This letter will serve to bring members of the MBSI up-to-date with developments surrounding one of the subjects I included in my workshop at the 2019 convention in Rockville? Those who were present may remember my talking about the precarious future of a rare Imhof & Mukle orchestrion which had been installed under the stairs in Kinloch Castle, an Edwardian-era hunting lodge on the Scottish Island of Rum. Not only was the orchestrion (often referred to, albeit erroneously, as ‘Queen Victoria’s Orchestrion’) deteriorating, but the entire castle, which had been left to the state by its last private owner, was in danger of falling into ruin. A charitable organization, the Friends of Kinloch Castle Association, was hoping to raise enough funds to rescue both the castle and its contents.
Following the impact of Covid on tourism, and the restrictions on movement generally, it has been decided by the owner (Scottish Nature – the equivalent of the English National Trust) to put it up for sale. This has been reported widely in the British press, although reports vary as to whether the asking price is a nominal £1 (GBP) or a modest £70K.
This is an opportunity for someone to own a piece of Scottish heritage – as well as a fine mechanical musical instrument – although any would-be purchaser is advised that the orchestrion requires repairs last estimated at £50,000, and the ‘castle’ requires several million spent to restore it.
Hopefully this link will still work, although no doubt it will be possible anyway to learn more by searching ‘Kinloch Castle’ on the internet:
One hopes a benefactor will come forward so the orchestrion, if not the castle, may be saved.
Alison Biden, Musical Box Society of Great Britain, Vice-President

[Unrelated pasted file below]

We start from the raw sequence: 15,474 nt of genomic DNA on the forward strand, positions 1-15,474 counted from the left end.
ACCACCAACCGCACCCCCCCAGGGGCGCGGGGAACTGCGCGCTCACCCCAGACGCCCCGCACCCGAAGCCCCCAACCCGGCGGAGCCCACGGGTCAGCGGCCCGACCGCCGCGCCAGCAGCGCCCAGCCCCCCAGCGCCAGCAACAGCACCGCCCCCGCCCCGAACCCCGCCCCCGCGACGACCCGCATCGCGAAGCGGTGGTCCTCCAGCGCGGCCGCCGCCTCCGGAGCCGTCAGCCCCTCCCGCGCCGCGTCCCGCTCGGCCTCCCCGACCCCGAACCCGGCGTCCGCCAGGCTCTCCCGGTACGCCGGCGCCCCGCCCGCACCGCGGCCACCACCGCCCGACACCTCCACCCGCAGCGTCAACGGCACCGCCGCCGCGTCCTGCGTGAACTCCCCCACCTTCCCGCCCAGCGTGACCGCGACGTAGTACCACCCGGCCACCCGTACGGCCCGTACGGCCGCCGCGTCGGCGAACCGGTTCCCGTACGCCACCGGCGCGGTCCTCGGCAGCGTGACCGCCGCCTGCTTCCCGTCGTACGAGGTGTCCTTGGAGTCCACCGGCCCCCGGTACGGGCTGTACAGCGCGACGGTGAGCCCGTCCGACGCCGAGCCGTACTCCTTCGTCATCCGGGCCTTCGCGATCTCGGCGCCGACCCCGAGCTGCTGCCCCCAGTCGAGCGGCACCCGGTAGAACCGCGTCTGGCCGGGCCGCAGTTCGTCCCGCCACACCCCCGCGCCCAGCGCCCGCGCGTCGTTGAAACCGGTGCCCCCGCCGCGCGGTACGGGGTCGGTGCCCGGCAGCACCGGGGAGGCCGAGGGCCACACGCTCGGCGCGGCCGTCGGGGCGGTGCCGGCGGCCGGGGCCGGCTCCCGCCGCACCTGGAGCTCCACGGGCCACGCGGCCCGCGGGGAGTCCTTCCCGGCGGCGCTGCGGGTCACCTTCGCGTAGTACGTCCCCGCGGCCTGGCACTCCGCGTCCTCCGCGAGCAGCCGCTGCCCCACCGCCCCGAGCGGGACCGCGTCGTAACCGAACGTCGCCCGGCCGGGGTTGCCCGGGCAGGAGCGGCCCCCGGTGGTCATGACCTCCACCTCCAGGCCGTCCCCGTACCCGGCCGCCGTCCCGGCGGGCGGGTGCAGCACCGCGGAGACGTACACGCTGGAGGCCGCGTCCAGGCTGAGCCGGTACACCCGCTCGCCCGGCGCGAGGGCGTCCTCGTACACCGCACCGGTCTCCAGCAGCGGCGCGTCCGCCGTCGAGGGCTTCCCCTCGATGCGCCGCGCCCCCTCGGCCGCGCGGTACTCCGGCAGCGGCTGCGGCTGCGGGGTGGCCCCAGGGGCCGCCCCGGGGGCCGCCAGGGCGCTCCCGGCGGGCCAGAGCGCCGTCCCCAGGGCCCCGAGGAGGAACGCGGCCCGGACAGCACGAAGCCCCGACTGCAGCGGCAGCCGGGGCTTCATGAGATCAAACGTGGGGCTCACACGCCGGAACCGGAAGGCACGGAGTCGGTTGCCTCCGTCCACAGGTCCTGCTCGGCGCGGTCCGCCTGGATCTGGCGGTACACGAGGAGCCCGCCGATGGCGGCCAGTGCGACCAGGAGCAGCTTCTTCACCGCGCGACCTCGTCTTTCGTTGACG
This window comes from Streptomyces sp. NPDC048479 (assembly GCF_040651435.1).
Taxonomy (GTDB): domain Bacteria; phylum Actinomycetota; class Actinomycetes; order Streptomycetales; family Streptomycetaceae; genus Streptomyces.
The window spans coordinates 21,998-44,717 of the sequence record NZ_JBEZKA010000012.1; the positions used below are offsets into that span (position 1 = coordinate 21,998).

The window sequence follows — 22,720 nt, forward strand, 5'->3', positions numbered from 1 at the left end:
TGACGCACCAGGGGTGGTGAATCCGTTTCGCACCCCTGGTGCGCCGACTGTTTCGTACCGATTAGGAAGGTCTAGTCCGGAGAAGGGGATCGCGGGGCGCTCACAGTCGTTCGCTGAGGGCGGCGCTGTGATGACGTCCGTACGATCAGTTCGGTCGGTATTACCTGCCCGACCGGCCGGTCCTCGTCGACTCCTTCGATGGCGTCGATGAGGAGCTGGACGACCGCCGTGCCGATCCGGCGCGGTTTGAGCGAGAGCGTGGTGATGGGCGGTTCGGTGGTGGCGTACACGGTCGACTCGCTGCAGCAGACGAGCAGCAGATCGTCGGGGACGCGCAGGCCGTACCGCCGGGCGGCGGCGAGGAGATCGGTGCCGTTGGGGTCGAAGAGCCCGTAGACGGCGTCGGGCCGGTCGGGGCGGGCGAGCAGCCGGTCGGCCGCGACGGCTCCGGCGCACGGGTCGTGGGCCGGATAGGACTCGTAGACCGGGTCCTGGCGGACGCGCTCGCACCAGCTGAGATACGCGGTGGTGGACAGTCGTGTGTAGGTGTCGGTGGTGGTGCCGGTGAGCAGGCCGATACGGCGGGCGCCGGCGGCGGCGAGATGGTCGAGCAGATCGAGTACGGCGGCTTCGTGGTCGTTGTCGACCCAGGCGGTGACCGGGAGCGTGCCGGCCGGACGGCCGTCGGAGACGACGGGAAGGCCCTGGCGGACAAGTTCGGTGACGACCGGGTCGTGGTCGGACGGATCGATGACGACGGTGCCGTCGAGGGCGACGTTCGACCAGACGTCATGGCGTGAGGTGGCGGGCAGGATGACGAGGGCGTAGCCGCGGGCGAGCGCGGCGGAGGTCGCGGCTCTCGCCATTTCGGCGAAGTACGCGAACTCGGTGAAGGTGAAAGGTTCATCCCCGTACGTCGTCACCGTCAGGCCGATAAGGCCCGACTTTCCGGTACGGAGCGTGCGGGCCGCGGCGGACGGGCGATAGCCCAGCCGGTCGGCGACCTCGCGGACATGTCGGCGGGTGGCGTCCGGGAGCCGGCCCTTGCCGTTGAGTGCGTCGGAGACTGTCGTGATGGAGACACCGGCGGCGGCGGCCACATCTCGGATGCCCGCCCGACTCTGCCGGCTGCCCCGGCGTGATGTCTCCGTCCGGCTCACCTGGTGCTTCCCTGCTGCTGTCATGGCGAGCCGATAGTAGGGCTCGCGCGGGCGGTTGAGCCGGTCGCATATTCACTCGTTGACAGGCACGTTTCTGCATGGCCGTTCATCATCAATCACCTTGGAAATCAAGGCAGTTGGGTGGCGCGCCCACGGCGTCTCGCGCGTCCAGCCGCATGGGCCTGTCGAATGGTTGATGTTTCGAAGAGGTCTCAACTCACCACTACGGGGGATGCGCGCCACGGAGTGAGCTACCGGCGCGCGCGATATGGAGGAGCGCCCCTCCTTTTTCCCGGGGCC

Kaoru Ishikawa offers the following piece of music she arranged. She hand-punched the music strip, something similar to the table favors that were provided at the MBSI annual meetingheld in Rockville, Maryland.
She says “From the second chorus, I’m turning the handle at a very high speed. It is the real thrill of a hand-cranked music box.”
Charles Wilson describes his restoration of a Lecoultre forte-piano music box (ca 1840) that he completed over a period 18 years! This complete restoration included repining the “fat” cylinder, re-tuning the comb, replacing the soundboard, and a unique reconstruction of brass inlay in the case, and more! An inspiring story to read with photos. Here is a link to the photos and sound file on the MBSI website. https://mbsi.org/photo_gal/lecoultre-piano-forte-cylinder-music-box/
Bill Wineburgh presents a detailed review of the Mermod Freres cylinder box tune change mechanisms, with close up photos of various snail cams and the change control levers. Bill has also included a full summary table that covers the various models and their salient properties. I had no idea there were so many Mermod varieties!
Hope Rider remembered Don Stinson, the organ restorer and new organ builder, over the period from 1966-2019. Many of us have heard Stinson organs at various rallies, even if we did not know they were Stinson’s. A fond remembrance, with color photos to enjoy.
David Worrall continues his series of sacred music on cylinder boxes. In this article he provides background on the rise in popularity of hymns.
Reaching back to the 13th century, Dr Robert Penna writes of a programmable automata orchestra that entertained guests on a royal boat. A four-meter long replica of al-Jazari’s Musical Boat, featuring a mechanical “robot band,” is on exhibit at the Ontario Science Centre. You will want to read about this ancient Arab technology.
Regrettably, it was announced that the joint MBSI / AMICA annual meeting scheduled for September has been cancelled due to COVID-19 concerns.